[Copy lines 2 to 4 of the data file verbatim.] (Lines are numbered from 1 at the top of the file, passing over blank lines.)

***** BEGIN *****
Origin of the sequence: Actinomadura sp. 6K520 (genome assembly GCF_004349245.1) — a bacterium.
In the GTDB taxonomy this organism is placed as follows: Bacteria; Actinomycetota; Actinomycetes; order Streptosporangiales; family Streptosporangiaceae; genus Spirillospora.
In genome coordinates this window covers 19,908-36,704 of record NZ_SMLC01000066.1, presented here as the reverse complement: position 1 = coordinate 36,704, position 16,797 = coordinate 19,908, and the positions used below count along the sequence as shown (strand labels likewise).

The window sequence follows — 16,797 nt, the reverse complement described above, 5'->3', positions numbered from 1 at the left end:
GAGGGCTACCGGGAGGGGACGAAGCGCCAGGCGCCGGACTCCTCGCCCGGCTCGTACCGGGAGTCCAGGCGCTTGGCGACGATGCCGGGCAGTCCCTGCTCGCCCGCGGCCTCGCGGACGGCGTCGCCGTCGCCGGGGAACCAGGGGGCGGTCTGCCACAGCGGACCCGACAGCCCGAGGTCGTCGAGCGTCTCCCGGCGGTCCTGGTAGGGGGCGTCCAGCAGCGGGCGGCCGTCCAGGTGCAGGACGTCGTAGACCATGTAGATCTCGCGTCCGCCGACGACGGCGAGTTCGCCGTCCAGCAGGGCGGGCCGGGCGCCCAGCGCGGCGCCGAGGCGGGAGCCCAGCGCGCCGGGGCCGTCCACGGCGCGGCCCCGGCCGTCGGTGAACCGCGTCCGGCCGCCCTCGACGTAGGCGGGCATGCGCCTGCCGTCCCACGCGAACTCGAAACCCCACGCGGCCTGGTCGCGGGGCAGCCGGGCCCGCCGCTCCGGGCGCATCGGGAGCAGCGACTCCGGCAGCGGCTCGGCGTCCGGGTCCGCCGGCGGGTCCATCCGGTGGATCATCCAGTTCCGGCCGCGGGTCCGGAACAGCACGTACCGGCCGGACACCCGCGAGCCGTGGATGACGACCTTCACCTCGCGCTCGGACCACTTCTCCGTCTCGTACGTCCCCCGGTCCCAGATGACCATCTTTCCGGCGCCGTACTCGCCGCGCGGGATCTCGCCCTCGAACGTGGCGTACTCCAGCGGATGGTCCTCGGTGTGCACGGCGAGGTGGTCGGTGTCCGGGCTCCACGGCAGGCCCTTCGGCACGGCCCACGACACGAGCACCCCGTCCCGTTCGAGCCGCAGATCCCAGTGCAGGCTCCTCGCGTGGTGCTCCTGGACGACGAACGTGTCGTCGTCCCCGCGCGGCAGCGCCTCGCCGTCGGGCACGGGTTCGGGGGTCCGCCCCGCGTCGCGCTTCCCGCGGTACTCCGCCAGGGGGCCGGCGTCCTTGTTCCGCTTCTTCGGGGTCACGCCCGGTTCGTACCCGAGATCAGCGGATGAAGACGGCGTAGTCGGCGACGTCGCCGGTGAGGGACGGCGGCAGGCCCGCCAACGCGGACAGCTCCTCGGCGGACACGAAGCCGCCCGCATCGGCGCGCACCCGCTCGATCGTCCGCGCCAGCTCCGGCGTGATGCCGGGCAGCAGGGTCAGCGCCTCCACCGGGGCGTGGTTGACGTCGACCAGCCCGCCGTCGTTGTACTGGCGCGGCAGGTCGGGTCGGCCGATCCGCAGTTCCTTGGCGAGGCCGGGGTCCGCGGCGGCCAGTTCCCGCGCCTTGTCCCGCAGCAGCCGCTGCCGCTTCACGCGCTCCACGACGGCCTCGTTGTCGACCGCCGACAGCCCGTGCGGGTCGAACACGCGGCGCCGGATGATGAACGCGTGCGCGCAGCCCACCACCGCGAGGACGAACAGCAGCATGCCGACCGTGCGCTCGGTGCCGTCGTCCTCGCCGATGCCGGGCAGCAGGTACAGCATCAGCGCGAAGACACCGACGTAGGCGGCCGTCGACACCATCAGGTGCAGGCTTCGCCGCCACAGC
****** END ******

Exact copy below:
In the GTDB taxonomy this organism is placed as follows: Bacteria; Actinomycetota; Actinomycetes; order Streptosporangiales; family Streptosporangiaceae; genus Spirillospora.
In genome coordinates this window covers 19,908-36,704 of record NZ_SMLC01000066.1, presented here as the reverse complement: position 1 = coordinate 36,704, position 16,797 = coordinate 19,908, and the positions used below count along the sequence as shown (strand labels likewise).

The window sequence follows — 16,797 nt, the reverse complement described above, 5'->3', positions numbered from 1 at the left end: